Which method of viewing music should I use?
Score Exchange has two methods to display previews of music: seView which uses regular html and javascipt and the Scorch plug-in from Avid which needs to be downloaded and installed onto your computer. Both have advantages and disadvantages:
You do not need to install any additional software to use seView.
Scorch is a free plug-in from Avid for displaying and printing music. It can also play the music that you're seeing. As modern web browsers are updated, Scorch is no longer compatible with many browsers. Scorch has never been compatible with mobile devices and some web browsers on Mac computers.
If your web browser does not install Scorch automatically, you can click here to download and install scorch manually.
The static preview shows a basic image of the first page.
The interactive preview also shows a preview of the first page, but it's a bit slower to load. The preview is displayed using the Sibelius Cloud Publishing technology from Avid. With most scores, this technology will provide a higher quality preview, as well as being able to switch to full screen mode and also play the displayed music to you.
Printing after purchase
After you have purchased this item the Cloud Publishing technology is utilised to provide the printing mechanism for the music. As such, we recommend checking that the Interactive Preview displays correctly on your device before committing to a purchase.
This score is free!
This score is available free of charge. Just click the 'Download & Print' button above.
Buy this score now!
Buy this score and parts now!
You have already purchased this score. To download and print the PDF file of this score, click the 'Download & Print' button above. The purchases page in your account also shows your items available to print.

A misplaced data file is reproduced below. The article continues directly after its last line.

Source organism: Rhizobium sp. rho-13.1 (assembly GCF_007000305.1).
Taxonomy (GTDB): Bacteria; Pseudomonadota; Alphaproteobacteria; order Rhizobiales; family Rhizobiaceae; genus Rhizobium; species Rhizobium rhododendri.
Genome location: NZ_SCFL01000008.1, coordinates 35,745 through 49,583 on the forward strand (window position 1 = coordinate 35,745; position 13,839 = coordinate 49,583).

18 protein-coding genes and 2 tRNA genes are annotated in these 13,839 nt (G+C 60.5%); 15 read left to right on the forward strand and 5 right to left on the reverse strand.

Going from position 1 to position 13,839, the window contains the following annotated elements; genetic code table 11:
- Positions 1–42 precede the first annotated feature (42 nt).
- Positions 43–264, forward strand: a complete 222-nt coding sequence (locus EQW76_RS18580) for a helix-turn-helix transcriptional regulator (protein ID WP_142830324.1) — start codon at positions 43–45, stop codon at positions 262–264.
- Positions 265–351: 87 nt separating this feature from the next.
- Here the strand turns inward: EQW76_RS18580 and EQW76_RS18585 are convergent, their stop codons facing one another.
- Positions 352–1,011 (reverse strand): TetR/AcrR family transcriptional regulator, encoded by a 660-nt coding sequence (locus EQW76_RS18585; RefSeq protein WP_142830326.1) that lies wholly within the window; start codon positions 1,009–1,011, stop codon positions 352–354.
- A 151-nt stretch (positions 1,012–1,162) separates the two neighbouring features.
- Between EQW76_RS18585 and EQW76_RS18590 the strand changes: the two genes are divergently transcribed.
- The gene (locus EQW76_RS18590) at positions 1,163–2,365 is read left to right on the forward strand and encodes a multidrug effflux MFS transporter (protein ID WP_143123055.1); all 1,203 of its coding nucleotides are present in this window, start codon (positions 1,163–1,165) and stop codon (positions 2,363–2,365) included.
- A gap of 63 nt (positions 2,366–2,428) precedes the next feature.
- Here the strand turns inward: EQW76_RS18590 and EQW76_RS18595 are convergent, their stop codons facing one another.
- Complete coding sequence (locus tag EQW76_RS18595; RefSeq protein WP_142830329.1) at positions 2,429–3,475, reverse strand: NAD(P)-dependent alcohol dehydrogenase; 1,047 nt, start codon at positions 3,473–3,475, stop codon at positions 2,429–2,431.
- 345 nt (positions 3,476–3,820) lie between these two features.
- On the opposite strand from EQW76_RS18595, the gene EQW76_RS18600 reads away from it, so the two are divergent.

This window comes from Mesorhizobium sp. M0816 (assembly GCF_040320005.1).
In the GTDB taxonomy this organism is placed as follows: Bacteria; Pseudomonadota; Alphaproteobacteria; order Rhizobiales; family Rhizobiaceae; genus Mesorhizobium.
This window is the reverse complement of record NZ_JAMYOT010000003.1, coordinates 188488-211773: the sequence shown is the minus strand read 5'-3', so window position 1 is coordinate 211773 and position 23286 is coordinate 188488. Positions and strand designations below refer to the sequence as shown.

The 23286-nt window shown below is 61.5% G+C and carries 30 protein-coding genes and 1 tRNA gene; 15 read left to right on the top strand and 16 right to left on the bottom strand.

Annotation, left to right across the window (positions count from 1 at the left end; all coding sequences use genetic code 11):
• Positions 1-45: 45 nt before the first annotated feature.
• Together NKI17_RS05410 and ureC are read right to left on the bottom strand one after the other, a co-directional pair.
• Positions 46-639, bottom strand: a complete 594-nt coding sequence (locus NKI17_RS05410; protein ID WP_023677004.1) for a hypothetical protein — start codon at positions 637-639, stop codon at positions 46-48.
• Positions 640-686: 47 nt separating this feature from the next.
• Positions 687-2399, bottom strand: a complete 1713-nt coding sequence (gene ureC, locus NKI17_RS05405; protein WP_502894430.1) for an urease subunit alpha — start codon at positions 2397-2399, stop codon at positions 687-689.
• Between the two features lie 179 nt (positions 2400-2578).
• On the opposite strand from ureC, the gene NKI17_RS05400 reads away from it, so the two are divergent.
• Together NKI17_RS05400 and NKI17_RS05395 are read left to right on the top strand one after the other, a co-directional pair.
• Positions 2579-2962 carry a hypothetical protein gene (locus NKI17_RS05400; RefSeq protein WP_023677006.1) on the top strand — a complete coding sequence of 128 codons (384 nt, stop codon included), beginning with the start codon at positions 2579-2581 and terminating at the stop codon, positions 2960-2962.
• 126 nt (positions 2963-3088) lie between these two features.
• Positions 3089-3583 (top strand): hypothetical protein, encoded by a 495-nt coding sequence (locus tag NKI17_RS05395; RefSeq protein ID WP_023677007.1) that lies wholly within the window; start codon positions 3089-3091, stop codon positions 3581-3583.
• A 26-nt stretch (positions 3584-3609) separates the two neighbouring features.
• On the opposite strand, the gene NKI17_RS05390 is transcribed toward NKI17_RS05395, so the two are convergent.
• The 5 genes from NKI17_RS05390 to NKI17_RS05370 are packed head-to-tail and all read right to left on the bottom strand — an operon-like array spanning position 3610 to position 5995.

A short while back, I was emailed by Karyn Weber, a founder-member of Clarinet Fusion - a clarinet choir in the San Francisco Bay Area, California.
Karyn kindly let me know that they had recently bought my Lone Ar-ranger for the ensemble, and that it had gone down well with audiences at recent concerts in June and July.
Karyn went on to say: ’Our group is playing a benefit concert at a church at the end of September for which the theme is “A Night in New Orleans”. When the Saints Go Marching In would have been perfect!’
I was able to come up with this in time, and have given it a traditional jazz-band treatment where each of the players gets a chance to elaborate on the tune, either singly, or in conjunction with another instrument. There’s also a customary key-change thrown in for good measure, and there are ’snippets’ as well of a few other tunes along the way, but not, of course, in the way this happens in The Lone Ar-ranger or Can-can alla Rossini.
Having created a Clarinet Choir version, as with many of my other arrangements, it seemed logical then to adapt this to suit the other instrumental combinations I usually write for, of course, with some harmonic adjustment here and there, to accommodate a different number of players, and sometimes a change of key, to get the best out of the particular instruments involved.
As previously, I have already included a Tenor Horn (Eb) version of the Horn in F part, and a Treble Clef one for the Trombone.
If there’s another part you’d like, and it isn’t already included, then I can usually come up with it!
For anything not permitted by the above licence then you should contact the publisher first to obtain permission.
Reviews of When the Saints Go Marching In (Brass Quintet)
You might also like...